Let me bet the first to say, "This time is different!"

Thu, 04/15/2010 - 11:28 | Link to Comment Hephasteus
Hephasteus's picture

Get your call money. 1933 double dip call money. We're repeating history again.

Thu, 04/15/2010 - 11:28 | Link to Comment Jesse
Jesse's picture


I was just looking at the spread between the SP futures and cash market.

The premise here is that the SP futures are used to lead the cash market higher.

Thu, 04/15/2010 - 11:34 | Link to Comment Eally Ucked
Eally Ucked's picture

We have to understand that all those cos reports showing that their business grows at nice pace, are not achieving it in America, too bad mostly in Asia, look at UPS, YAM-Yam,Caterpillar and others. Their operations in N.America are shrinking, they all shortly will be Chinese cos not American. But all those economists in America get orgasm looking at their numbers, when they should cry. Is, for example, UPS Asian operation included in US GDP?

Thu, 04/15/2010 - 11:35 | Link to Comment Caviar Emptor
Caviar Emptor's picture

Key interview with Doug Braunstein, Head of Investment Banking at JPM on CNBC just a few minutes ago confirms my theory:

-Secondary stock issuance at historic highs for 2010 (data is not published elsewhere, but I suspected)

-Bond issuance, and high yield in particular, reached historic levels in 2010. 

This, my friends, was the the key aim of the engineered rally in the stock and bond secondary markets. Because this is how the US Taxpayer has been tapped in the effort to keep the US corporate sector afloat. This is quasi nationalization without the benefits of ownership or even loan repayment. A transfer of wealth on the grandest scale ever.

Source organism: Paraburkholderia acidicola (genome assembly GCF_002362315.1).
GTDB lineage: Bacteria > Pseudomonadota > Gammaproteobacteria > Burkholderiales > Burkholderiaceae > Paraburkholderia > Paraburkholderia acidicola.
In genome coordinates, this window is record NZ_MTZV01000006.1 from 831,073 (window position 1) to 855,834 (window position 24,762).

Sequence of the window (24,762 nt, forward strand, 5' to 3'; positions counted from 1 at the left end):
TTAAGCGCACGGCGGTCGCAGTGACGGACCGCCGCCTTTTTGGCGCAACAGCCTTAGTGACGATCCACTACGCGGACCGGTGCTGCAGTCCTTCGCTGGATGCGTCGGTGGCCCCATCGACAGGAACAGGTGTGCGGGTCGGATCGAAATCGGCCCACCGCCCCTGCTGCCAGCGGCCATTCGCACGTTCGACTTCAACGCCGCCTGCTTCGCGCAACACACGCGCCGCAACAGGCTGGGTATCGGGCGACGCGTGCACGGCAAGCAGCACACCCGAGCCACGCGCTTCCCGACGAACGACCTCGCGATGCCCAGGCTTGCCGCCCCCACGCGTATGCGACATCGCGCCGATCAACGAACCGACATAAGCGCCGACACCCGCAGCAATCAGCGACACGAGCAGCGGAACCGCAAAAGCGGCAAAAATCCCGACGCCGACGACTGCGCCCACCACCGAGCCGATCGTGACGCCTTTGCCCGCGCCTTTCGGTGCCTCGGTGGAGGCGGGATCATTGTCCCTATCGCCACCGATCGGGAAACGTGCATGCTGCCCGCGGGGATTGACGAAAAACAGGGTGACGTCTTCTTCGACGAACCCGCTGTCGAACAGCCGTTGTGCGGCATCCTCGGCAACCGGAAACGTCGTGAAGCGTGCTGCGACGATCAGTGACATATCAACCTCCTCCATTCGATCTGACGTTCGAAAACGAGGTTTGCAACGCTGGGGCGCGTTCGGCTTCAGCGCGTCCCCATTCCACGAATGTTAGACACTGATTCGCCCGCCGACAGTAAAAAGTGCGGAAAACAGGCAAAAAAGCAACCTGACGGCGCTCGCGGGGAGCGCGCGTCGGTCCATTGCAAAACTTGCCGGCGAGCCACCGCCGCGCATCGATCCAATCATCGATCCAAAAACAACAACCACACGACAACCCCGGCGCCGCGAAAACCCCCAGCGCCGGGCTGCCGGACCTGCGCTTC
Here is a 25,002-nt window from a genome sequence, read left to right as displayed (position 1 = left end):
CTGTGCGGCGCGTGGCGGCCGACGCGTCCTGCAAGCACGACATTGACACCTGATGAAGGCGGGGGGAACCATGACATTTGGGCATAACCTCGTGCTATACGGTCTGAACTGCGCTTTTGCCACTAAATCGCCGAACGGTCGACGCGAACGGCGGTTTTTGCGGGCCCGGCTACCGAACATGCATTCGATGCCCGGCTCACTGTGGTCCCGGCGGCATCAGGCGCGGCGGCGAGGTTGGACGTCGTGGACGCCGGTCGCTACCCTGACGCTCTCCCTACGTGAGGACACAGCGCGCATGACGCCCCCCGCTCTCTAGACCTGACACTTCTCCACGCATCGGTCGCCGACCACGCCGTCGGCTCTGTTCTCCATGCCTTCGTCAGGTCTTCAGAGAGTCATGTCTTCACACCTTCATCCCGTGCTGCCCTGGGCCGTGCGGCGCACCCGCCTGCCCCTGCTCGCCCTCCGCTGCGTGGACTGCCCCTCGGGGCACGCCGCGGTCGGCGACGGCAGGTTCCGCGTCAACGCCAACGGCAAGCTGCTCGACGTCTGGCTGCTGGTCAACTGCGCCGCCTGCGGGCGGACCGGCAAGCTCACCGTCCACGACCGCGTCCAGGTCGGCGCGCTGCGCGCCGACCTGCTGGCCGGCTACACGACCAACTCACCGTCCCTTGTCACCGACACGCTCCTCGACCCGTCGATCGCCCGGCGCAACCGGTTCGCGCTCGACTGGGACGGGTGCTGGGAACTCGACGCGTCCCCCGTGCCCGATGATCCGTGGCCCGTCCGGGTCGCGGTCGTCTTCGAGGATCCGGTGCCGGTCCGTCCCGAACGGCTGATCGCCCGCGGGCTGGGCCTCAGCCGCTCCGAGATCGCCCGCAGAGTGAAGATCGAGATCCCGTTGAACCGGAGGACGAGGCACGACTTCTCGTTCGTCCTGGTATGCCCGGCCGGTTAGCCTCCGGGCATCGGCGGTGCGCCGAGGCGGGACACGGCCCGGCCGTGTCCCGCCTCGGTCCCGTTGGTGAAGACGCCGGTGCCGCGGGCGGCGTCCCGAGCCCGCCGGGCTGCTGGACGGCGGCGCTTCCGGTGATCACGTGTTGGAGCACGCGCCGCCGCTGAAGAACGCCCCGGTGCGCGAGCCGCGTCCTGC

The defenders of the Fed and Treasury would say that, in essence, the US government/taxpayer is providing a giant bridge loan to almost the entire US corporate sector which was caught with a mountain of debt at a time when credit markets were frozen and rolling the debt was not an option. Even when the markets thawed, most corporations could not remain solvent borrowing at killer rates. So the answer: we'll save the TBTF banks and, in exchange, issue them marching orders to engineer the biggest bridge loan in the history of the world. 

The banks were able to survive through the government engineered magic of ZIRP, super steep yield curve, QE, mark to model accounting rule changes permitting concealment of toxic debt, positive treasury debt carry, expansion of the Fed balance sheet to accommodate the smelliest of toxic debt, sham stress tests and a laissez-fair policy regarding any legal investigations. In other words, the US taxpayer bending over blindfolded for another round of felatious practices. 

In exchange for a new lease on life, the government and DOJ remaining hands off and not breaking them up, they were issued orders to buy buy buy using zero interest, zero risk cash. This in turn allowed a huge swathe of the US corporate sector to survive though record debt issuance and record secondary public offerings, which in turn provided fees to Wall Street. The HFT trading bots were permitted to continue their near total control of the action (though at one point a certain Senator outside the loop threatened to investigate and was warned/bought off). 

In essence, the US taxpayer has advanced money and paid money directly to these private for profit entities with no benefit, recourse or guarantee of success. Banks have profited mightily which explains why still in the most recent quarter, JPM's earnings report reveals that most of their profit is from "Trading" while at the same time, loan losses widened.